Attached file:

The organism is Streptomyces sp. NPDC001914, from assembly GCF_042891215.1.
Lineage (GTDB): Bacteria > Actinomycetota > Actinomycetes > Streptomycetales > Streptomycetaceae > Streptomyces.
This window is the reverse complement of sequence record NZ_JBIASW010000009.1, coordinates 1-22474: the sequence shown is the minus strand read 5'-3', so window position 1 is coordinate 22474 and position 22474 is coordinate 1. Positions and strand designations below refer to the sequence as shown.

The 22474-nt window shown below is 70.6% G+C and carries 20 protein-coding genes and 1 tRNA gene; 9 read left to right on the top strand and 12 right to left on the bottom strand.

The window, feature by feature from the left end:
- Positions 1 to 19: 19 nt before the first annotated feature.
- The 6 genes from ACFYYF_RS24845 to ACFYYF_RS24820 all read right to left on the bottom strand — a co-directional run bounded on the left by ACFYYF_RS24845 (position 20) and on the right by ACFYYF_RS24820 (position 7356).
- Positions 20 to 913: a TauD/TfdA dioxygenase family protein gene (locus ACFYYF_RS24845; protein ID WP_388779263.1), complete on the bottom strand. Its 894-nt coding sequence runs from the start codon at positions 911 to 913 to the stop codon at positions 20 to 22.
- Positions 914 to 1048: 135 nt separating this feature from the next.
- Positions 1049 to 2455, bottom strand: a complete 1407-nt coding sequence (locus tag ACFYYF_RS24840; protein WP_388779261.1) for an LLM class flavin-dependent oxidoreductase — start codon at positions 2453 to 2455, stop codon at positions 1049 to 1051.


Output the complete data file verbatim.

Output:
The organism is Streptomyces sp. NPDC001914, from assembly GCF_042891215.1.
Lineage (GTDB): Bacteria > Actinomycetota > Actinomycetes > Streptomycetales > Streptomycetaceae > Streptomyces.
This window is the reverse complement of sequence record NZ_JBIASW010000009.1, coordinates 1-22474: the sequence shown is the minus strand read 5'-3', so window position 1 is coordinate 22474 and position 22474 is coordinate 1. Positions and strand designations below refer to the sequence as shown.

The 22474-nt window shown below is 70.6% G+C and carries 20 protein-coding genes and 1 tRNA gene; 9 read left to right on the top strand and 12 right to left on the bottom strand.

The window, feature by feature from the left end:
- Positions 1 to 19: 19 nt before the first annotated feature.
- The 6 genes from ACFYYF_RS24845 to ACFYYF_RS24820 all read right to left on the bottom strand — a co-directional run bounded on the left by ACFYYF_RS24845 (position 20) and on the right by ACFYYF_RS24820 (position 7356).
- Positions 20 to 913: a TauD/TfdA dioxygenase family protein gene (locus ACFYYF_RS24845; protein ID WP_388779263.1), complete on the bottom strand. Its 894-nt coding sequence runs from the start codon at positions 911 to 913 to the stop codon at positions 20 to 22.
- Positions 914 to 1048: 135 nt separating this feature from the next.
- Positions 1049 to 2455, bottom strand: a complete 1407-nt coding sequence (locus tag ACFYYF_RS24840; protein WP_388779261.1) for an LLM class flavin-dependent oxidoreductase — start codon at positions 2453 to 2455, stop codon at positions 1049 to 1051.